“Adam” is about a young man with Aspergers Syndrome coping with loss and trying to make sense of the world without his father. Hugh Dancy plays Adam, a young adult who goes through a number of changes during the movie. Cute film, although its not all sunshine and roses.
I saw this movie some time ago and was impressed with the level of honesty and rawness in parts of this film. Dancy does a good job lowering his affect to play Adam, and the dialogue is on par with what I have witnessed with other Aspergian adults. Rose Byrne plays a wonderfully human friend and love interest. I especially enjoyed the trepidation of her first few encounters with Adam as she grew to understand Aspergers and how it affects Adam’s world view.
This film also does a good job exploring social issues with adults on the spectrum, as it shows Adam’s difficulties finding and keeping employment. It also paints a pretty stark picture of what will happen if your adult with autism is unprepared for independence. Luckily Adam has a number of skills that help him survive, and his father’s friend “Harlan” helps Adam after his dad passes. Frankie Faison plays “Harlan” and creates a memorable character out of a supporting role.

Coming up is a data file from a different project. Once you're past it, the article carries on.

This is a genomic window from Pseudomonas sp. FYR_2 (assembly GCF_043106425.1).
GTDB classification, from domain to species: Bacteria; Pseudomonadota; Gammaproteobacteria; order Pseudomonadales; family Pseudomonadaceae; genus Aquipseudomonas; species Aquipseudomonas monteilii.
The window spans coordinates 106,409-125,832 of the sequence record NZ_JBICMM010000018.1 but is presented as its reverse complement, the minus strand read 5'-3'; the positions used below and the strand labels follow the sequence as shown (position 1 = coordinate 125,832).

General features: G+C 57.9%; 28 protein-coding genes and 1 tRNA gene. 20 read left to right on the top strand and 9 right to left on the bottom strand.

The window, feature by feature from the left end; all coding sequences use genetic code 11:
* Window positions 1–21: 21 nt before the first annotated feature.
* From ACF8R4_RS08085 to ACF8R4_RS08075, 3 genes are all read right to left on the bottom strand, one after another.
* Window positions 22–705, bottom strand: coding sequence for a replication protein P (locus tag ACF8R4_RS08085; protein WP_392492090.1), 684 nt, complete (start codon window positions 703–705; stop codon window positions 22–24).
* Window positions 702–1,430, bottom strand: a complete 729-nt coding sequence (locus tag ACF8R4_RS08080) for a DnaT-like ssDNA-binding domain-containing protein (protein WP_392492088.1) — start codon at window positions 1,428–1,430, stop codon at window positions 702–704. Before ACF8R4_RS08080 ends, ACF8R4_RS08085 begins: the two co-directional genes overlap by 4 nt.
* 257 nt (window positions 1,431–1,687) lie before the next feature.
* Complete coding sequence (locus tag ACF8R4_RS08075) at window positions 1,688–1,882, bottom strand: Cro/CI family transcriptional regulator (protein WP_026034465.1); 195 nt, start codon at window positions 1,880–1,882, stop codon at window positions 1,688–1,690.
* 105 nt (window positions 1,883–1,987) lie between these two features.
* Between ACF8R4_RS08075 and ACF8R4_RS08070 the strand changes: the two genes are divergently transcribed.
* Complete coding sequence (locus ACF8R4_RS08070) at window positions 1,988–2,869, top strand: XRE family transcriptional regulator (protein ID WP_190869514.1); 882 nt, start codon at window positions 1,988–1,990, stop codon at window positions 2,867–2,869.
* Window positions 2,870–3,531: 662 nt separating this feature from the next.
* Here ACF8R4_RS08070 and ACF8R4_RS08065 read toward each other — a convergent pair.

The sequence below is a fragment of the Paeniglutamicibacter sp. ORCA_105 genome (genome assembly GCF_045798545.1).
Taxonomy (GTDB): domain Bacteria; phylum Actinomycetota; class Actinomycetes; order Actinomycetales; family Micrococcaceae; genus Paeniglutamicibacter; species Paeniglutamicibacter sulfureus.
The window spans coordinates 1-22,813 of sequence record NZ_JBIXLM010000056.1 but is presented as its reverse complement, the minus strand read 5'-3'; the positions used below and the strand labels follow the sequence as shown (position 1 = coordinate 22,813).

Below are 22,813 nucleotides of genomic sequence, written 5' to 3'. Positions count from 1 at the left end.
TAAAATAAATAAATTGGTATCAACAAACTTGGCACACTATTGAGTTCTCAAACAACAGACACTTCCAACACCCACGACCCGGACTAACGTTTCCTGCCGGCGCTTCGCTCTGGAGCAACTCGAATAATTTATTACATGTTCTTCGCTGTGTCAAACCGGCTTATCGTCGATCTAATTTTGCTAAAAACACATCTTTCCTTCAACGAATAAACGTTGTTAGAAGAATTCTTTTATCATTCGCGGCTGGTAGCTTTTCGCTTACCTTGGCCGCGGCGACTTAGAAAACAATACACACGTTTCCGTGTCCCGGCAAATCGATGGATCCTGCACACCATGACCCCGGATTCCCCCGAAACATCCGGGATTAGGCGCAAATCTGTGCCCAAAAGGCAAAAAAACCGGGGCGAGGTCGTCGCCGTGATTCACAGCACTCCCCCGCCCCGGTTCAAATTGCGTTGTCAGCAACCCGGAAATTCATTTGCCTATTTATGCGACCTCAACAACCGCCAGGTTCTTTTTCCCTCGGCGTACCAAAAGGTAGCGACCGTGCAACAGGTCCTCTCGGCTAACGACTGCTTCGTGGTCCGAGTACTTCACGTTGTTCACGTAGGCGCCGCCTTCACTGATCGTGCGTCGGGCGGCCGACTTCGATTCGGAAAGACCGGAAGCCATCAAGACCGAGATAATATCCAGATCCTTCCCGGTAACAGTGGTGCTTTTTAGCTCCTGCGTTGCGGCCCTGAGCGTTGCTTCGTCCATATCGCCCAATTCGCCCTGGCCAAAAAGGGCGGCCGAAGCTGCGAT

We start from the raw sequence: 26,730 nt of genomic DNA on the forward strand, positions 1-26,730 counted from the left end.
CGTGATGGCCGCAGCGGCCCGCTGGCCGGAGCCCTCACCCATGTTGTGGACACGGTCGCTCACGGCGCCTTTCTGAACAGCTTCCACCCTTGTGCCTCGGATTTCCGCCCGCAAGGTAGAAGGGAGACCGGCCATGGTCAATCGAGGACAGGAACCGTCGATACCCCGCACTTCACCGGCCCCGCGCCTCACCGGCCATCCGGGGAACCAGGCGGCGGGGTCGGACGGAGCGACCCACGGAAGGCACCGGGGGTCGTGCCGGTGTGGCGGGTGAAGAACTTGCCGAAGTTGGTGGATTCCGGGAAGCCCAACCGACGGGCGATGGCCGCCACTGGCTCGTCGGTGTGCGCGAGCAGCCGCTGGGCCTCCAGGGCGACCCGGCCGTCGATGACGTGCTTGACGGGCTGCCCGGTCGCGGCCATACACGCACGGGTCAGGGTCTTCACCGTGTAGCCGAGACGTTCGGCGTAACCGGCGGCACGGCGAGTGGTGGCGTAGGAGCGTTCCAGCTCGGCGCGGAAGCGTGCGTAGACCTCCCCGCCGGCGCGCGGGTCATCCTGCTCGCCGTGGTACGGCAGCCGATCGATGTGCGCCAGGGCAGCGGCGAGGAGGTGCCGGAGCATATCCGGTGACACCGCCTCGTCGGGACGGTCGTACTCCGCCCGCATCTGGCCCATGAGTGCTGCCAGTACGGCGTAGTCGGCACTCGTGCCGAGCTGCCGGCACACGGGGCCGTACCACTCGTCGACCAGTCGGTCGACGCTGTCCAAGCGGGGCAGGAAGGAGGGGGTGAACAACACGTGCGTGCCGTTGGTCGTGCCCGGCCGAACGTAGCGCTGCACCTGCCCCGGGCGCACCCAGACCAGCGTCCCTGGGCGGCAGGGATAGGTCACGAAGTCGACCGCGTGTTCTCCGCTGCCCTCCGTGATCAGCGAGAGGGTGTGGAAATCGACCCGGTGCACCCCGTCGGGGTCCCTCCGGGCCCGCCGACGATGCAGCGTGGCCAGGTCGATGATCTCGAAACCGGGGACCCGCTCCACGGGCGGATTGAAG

The fact that it shows a “meltdown” is critical to me. It showed all of the raw power of an aspergian/autistic sensory meltdown in a very visceral and primal manner without making it so violent that it turns the audience against the protagonist. For those of us who know the meltdown, it is refreshing to see it on the screen. It helped me realize, on an emotional level, that I’m not the only one who has lived through it.
There were a few things I didn’t like about the film. First, the fact that Adam was alone after his dad’s death was painted as a morose and sad time. Many of the autistic folks I’ve met prefer being alone, so to me that was a disconnect on the filmmaker’s part. Although it was sad that dad wasn’t around, I don’t know how much not having other folks around would really matter to some autistic folks. It came off a little preachy and assumptive to me, although it probably wasn’t intended that way. It did have a happy ending, which is nice to see, but largely Hollywood fantasy. With the level of unemployment in the autistic adult community I think that little piece of fantasy costs a lot in public perception. Still, its worth a view. I give it 3 out of 5 stars.